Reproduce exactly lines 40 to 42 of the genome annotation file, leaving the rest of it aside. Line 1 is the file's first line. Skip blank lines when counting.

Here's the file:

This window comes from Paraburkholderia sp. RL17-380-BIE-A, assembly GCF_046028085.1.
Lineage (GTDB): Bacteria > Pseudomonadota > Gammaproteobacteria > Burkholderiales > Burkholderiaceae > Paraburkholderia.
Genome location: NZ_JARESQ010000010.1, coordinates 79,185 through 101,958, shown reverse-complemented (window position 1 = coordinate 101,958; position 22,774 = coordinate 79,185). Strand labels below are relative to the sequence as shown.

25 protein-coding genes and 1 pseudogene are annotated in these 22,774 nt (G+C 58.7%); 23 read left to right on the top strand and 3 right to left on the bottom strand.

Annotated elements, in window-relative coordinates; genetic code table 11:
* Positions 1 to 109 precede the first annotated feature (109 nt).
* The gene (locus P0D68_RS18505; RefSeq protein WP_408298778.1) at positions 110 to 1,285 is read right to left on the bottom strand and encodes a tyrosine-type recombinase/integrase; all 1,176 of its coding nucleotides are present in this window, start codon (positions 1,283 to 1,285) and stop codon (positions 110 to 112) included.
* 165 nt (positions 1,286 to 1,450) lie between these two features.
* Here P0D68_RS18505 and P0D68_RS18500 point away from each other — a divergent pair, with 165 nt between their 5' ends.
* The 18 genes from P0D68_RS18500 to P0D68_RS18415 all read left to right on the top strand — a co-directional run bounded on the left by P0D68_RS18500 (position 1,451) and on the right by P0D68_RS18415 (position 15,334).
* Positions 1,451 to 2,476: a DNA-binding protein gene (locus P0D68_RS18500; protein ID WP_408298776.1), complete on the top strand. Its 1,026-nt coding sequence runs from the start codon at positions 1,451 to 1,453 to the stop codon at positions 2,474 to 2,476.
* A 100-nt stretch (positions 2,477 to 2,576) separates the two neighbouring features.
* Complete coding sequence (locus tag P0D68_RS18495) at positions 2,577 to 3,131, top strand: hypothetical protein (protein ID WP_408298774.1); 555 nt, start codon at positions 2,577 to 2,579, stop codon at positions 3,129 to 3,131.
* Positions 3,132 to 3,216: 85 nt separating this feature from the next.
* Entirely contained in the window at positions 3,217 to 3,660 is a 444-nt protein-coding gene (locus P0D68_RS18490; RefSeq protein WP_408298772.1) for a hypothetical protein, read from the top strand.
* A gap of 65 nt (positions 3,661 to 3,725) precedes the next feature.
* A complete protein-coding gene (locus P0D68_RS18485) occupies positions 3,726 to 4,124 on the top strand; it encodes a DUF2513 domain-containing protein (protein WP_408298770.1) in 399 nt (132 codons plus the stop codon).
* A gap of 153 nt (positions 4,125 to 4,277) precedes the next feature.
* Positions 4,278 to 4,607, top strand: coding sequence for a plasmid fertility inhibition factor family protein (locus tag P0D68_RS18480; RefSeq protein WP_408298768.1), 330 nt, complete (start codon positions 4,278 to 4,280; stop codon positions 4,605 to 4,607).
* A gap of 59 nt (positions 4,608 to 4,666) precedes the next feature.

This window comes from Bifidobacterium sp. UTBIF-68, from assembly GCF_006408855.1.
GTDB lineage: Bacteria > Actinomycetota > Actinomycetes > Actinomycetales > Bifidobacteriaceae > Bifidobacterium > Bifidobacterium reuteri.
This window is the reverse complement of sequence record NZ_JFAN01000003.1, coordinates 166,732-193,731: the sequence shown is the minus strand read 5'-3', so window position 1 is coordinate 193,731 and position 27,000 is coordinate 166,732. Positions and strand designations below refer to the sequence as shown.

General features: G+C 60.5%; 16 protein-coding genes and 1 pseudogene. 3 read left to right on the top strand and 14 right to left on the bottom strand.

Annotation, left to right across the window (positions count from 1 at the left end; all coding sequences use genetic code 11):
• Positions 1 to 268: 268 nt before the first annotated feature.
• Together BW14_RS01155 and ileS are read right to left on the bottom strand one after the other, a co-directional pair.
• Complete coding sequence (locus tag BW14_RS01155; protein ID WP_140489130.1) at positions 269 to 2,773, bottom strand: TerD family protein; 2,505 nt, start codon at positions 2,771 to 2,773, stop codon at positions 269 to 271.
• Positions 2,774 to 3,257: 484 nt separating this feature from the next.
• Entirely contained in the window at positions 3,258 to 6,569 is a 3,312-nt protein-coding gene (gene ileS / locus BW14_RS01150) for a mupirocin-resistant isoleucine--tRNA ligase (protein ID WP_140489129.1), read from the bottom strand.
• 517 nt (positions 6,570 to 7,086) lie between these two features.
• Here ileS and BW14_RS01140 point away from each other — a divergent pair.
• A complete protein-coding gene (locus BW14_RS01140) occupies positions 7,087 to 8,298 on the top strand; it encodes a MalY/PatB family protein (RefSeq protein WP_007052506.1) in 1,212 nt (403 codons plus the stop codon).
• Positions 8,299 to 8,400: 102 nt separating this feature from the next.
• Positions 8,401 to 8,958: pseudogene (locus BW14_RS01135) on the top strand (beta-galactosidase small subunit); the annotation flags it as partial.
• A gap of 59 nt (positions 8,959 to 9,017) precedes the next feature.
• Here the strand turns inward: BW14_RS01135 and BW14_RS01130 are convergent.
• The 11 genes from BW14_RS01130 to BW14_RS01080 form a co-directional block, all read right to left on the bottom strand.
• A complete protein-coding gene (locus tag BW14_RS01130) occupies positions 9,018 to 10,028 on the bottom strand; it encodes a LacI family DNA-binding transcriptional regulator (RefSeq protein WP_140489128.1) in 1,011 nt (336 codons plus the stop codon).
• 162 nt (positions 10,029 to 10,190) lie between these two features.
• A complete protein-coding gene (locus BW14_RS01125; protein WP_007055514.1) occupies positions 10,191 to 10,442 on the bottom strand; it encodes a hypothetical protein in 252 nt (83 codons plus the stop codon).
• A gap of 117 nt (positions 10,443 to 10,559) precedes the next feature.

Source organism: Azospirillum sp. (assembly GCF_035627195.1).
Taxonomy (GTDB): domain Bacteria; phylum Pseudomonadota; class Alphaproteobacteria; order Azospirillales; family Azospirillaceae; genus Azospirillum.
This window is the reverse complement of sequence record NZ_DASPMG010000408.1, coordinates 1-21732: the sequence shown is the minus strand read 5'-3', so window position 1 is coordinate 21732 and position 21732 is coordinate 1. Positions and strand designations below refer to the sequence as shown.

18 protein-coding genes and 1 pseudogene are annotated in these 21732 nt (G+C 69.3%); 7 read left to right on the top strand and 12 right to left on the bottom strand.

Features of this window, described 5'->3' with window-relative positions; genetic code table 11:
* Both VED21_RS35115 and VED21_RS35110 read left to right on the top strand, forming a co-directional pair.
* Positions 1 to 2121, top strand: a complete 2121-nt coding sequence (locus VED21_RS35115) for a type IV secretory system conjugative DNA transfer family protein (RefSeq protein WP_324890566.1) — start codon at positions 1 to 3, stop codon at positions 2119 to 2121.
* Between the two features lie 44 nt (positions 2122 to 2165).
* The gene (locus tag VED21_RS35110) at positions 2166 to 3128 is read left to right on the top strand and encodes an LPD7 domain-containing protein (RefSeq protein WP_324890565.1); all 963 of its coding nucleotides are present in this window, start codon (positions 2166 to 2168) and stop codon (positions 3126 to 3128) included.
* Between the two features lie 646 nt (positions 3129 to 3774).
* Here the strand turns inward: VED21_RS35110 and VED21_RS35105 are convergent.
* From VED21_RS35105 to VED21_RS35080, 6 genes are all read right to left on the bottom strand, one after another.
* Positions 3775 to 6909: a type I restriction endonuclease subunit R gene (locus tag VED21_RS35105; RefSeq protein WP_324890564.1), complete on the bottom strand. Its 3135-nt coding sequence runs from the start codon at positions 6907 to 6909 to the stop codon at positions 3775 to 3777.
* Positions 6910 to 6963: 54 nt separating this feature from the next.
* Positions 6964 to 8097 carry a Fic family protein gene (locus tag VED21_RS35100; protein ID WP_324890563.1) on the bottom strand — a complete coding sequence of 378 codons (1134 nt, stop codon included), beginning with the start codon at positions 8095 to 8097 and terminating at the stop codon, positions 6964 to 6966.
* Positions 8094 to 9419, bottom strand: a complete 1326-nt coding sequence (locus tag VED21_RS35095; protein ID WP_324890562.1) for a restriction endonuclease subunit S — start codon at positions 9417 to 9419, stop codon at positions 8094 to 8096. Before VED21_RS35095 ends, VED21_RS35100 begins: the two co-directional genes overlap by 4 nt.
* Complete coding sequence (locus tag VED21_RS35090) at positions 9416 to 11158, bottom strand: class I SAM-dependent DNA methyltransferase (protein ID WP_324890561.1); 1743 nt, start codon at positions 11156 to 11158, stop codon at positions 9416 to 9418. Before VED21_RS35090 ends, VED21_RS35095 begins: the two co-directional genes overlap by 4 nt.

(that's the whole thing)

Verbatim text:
• 162 nt (positions 10,029 to 10,190) lie between these two features.
• A complete protein-coding gene (locus BW14_RS01125; protein WP_007055514.1) occupies positions 10,191 to 10,442 on the bottom strand; it encodes a hypothetical protein in 252 nt (83 codons plus the stop codon).
• A gap of 117 nt (positions 10,443 to 10,559) precedes the next feature.